Those who have read an earlier post about Donovan's 1972 concert to raise funds for Upper Clyde Shipbuilders may be interested in a radio documentary which fills in more of the background to that event.
Entitled When the Eyes of the World Were on the Clyde, the programme was originally broadcast in 2011, not long after the death of Jimmy Reid, one of the prime movers in the story. He was the shop steward who, before the "work-in", famously said:
There will be no hooliganism. There will be no vandalism. There will be no bevvying ... because the world is watching us.It was repeated today on BBC Radio 4 Extra, and as far as I can tell will remain available, for UK and US listeners alike, for at least a month - very possibly longer.
I provided some basic details in that earlier piece, drawing on a memoir by Jimmy Reid kindly provided by Doug Holton, but the opportunity to hear the voices of those directly involved in the struggle for survival, the rawness of their emotion and anger, undoubtedly gives the tale a far greater immediacy.
Some all-too-human details emerge during the programme. The story about John and Yoko donating a bouquet of roses along with financial support is corroborated - the sum is £1000 in this telling - although there is no word either way on whether the Lennons really attended the show in body. I've been listening to some old Lennon interviews which suggest he and Yoko gave financial support to any number of causes in those times, though the personal connection with Donovan means that his presence at Green's Playhouse that day can't be ruled out - unless a chronicler of Lennon's solo years with a Lewisohn-like tenacity can account for his movements on the afternoon of the 30th of April. (If you are out there, please get in touch.)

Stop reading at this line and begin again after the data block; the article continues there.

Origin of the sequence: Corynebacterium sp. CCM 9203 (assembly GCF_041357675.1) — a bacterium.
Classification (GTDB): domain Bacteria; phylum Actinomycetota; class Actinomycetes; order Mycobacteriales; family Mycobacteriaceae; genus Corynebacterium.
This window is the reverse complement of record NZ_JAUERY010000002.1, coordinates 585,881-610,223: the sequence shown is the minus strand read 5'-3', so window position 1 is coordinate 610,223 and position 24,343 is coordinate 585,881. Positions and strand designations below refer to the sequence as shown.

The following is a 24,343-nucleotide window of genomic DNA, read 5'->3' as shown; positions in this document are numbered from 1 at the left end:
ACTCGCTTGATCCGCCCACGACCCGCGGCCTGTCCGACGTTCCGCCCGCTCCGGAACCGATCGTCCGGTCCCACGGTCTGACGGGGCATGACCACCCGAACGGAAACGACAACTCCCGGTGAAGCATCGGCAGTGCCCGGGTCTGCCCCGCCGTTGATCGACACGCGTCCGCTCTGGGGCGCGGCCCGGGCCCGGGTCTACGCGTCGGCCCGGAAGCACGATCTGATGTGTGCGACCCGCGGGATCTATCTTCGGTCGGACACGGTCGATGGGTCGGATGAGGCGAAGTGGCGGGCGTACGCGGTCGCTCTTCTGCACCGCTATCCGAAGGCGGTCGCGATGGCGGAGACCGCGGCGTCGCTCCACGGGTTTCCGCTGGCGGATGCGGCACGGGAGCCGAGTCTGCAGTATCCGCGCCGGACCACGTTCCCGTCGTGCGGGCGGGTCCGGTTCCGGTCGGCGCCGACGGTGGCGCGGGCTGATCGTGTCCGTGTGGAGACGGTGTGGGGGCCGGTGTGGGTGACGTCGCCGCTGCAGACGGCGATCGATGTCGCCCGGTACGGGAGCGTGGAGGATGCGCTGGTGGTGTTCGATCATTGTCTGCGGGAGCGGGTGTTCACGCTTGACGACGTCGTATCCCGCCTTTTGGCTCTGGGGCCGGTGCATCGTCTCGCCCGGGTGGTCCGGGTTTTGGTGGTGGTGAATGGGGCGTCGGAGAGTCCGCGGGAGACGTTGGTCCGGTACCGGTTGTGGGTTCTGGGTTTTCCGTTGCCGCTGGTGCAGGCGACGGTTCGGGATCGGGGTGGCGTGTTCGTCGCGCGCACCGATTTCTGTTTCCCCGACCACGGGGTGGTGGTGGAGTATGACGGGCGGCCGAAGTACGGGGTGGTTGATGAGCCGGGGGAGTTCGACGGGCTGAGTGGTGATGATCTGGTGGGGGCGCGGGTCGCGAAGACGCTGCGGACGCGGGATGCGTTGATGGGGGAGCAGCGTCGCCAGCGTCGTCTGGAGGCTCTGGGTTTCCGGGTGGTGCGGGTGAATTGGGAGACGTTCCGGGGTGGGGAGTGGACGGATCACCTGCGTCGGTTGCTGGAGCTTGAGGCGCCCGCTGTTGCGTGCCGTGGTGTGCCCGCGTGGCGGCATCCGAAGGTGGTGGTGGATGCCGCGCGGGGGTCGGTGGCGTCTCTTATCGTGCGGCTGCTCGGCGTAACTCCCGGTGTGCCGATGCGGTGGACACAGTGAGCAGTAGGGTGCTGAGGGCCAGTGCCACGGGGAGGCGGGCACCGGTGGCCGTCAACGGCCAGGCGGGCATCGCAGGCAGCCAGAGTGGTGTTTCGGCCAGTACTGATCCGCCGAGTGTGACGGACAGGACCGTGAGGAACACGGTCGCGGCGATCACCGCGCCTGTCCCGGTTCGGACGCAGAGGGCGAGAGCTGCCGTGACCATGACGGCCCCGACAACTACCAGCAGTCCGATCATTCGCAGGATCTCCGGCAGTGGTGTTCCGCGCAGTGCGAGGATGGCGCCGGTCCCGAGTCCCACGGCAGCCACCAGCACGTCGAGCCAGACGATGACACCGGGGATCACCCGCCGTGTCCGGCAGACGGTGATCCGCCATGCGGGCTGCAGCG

But that's just setting the scene. The detail which leapt out for me is that the ex-Beatle's flowers were not kept by UCS but given away to a local hospital. A lovely touch, you might think, but no: the female staff just couldn't agree among themselves about who was going to keep them.
Donovan has been on my mind over the past few weeks for reasons unconnected to the above. He was due to play a concert at London's Cadogan Hall in April, and despite the my reservations when seeing him perform in recent years, chronicled elsewhere in this blog, I went ahead and bought tickets, wanting to see him at least one last time - especially as it is approaching half a century since the Sunday afternoon of that UCS gig, my first ever rock performance - just as Donovan's early album Fairytale was the first LP I ever bought.
I kept revisiting the Cadogan website: concert after concert at the hall was officially cancelled but Donovan's show seemed to be hanging on, almost as though he still believed that asking the audience to clap their hands would be enough to make it stop raining. But it was eventually postponed for six months - and we can only hope that it will indeed happen then.
But in time-honoured news announcer fashion let's end on a happier note (UK readers of a certain age, please to picture the rictus grin of Alastair Burnet as he prepares to dangle the latest Royal titbit).